Fukushima Unit 1 Upcoming Inspection; What You Need To Know

TEPCO and the various entities tasked with dealing with the disaster clean up at Fukushima Daiichi have announced details of the upcoming inspection inside unit 1.

When: Summer 2019
Where: Inside containment of unit 1.

The inspection efforts are typically described as being done by robots. Most of the more recent inspections are actually done with ROVs (Remote Operated Vehicle). An ROV has a tether cable used to operate and power the mobile unit. This increases the complexity of the work but gives more reliability to the control of the unit.

A fleet of five robots will be used to complete the work. Each of these ROV units is roughly the weight of a large dog, making them the largest inspection “robots” used inside containment to date. A smaller ROV will be used to visually monitor the other units as they conduct their work. A set of eight rings will first be installed inside containment. These act as route guides for the ROV units and keep the tether cable from becoming entangled in structures inside containment. Then each ROV unit will be used separately to do a specific task related to the planned inspections. The table below explains the inspection steps.

 

 

Information in the inspection table reveals some new assumptions of TEPCO and the decommissioning groups. They assume the layer of sand like sediment inside containment to be deep. This material has not been confirmed where it came from or exactly what it is. A prior sample testing of the substance indicated it isn’t fuel debris. The table also makes an assumption that there is fuel debris below the sand layer. Radiation levels inside containment and near the containment floor do not show such conditions. What is or is not found in these new inspections will be of great interest.

Muon scans of the reactor vessel of unit 1 showed there was no significant amount of fuel remaining inside the vessel. Other inspections showed what is very likely fuel debris inside the torus room floor of unit 1. TEPCO later tried to deny this. High radiation levels were found in the SGTS filter room (part of the air handling and venting systems) and in the vent tower.  A cooling pipe system within unit 1 showed evidence of some amount of highly contaminated water or fuel debris but this would be fuel particles, not a significant portion of the fuel debris. Other parts of the containment structure and reactor building have not shown evidence of significant amounts of fuel debris. The locations not checked so far are the reactor pedestal. The pedestal may be checked as part of this inspection depending on what is found on the containment floor.

 

To conduct this new work the X2 personnel hatch will be used. Holes will be cut through both doors and a guide pipe with an isolation valve will be installed. This will allow this new port into containment to be sealed. ROV units will be contained in a “seal box” unit that can be connected to the valve on the guide pipe. This allows the ROV and the port into containment to be isolated from the environment. This is also important upon removing an ROV from containment as it will come out contaminated, requiring it to be sealed off from the environment.

 

The X2 entry location is significantly radioactive. The location lacks the thick concrete walls of the rest of the containment structure that provide shielding. The structures and doors also likely leaked radioactive residues during the meltdowns. A series of shielding curtains have been installed to lower the exposure for workers as they conduct the inspections. Inspection work will be done remotely in another building. The physical installation of each ROV unit requires workers to be in the area to do the hands on work.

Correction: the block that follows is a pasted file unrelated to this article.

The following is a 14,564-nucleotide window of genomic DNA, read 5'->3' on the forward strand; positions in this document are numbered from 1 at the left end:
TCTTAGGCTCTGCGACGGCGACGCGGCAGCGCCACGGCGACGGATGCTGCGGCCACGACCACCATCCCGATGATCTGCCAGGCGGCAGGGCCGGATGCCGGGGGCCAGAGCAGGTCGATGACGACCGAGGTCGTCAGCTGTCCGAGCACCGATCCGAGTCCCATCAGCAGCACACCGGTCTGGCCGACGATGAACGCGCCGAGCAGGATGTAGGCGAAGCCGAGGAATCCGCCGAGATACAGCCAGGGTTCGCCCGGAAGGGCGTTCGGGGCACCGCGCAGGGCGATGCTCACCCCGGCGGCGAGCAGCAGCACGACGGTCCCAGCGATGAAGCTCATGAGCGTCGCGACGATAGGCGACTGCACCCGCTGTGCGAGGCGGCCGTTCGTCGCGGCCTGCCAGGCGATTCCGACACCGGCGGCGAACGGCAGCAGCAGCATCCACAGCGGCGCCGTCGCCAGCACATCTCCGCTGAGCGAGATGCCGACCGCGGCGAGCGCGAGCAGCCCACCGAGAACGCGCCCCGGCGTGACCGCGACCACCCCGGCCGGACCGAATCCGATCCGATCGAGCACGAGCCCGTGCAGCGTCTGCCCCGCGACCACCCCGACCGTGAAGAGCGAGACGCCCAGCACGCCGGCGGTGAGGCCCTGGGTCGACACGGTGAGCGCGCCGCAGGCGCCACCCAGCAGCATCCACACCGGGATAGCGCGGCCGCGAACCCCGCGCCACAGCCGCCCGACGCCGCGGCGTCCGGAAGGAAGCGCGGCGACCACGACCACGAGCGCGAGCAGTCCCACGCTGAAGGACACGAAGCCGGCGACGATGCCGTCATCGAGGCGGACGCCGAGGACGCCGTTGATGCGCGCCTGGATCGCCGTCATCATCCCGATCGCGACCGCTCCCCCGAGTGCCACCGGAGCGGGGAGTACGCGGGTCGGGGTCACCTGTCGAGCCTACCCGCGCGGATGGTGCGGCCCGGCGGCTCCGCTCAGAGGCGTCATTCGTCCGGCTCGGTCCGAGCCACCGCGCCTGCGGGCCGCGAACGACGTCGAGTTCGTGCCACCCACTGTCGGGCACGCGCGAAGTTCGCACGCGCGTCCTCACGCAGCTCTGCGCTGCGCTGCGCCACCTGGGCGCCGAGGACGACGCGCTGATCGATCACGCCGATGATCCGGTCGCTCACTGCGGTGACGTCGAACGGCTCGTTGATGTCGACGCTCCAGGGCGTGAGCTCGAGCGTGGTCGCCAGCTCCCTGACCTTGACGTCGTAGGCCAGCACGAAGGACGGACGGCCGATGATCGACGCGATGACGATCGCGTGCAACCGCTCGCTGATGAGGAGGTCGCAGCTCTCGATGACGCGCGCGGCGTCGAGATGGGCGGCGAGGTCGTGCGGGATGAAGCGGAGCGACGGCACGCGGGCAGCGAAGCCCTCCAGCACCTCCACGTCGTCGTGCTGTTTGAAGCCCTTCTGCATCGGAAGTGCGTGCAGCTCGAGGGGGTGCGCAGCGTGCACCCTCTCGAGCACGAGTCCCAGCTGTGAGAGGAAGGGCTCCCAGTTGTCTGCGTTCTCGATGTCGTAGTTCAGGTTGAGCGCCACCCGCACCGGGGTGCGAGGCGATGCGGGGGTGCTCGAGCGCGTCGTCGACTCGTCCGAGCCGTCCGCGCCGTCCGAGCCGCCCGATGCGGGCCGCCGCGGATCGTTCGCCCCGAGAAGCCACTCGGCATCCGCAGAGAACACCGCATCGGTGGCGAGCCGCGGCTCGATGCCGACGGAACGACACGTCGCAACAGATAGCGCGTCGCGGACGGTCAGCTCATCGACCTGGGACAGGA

The diagrams and photos below show the general location of the X2 port along with photos of the area. Many old pieces of equipment have been removed to lower radiation exposures and to remove obstacles.

 

 

Included in the reports on the upcoming inspection was this information about hydrogen and containment pressure. It claims that unit 1 has been held at a pressure over atmospheric pressure (positive pressure) since soon after the disaster. This is done by injecting more nitrogen into containment than is drawn out through the filtration system. This may be a clue towards the hastily installed tent over unit 1 in 2011.

This claims that the excess nitrogen is used to suppress hydrogen production inside unit 1. While work is being done to inspect unit 1, pressure will be reduced. Once work is completed the pressure will be increased. Unit 1 currently has no tent cover. Work to remove debris on the refueling floor has been ongoing.

This work and the possible pedestal inspection would be the last set of locations where fuel debris could be located. What is or is not found on these inspections will be critical towards understanding the meltdown and releases at unit 1.

We will continue to update on this issue as the inspections take place this summer,.

Unit 1 report, machine translated to English
https://www.dropbox.com/s/fvbh2452bldpldj/unit1_unit2_containment_inspections_2019_d190228_08-j-translated.pdf?dl=0

Unit 1 report in Japanese
https://www.dropbox.com/s/tyyh76ugqm0kfpn/unit1_unit2_containment_inspections_2019_d190228_08-j.pdf?dl=0

IRID report machine translated to English *only includes slides not in the TEPCO report

https://www.dropbox.com/s/ite6by8s6jymsms/IRID_unit1_inspection_2019_edited_translated.pdf?dl=0

Hitachi spec sheet of the ROV units, machine translated to English

https://www.dropbox.com/s/sqgd6b4p8jgdsjz/hitachi_u1_robot_specs_IRID-translated.pdf?dl=0

 

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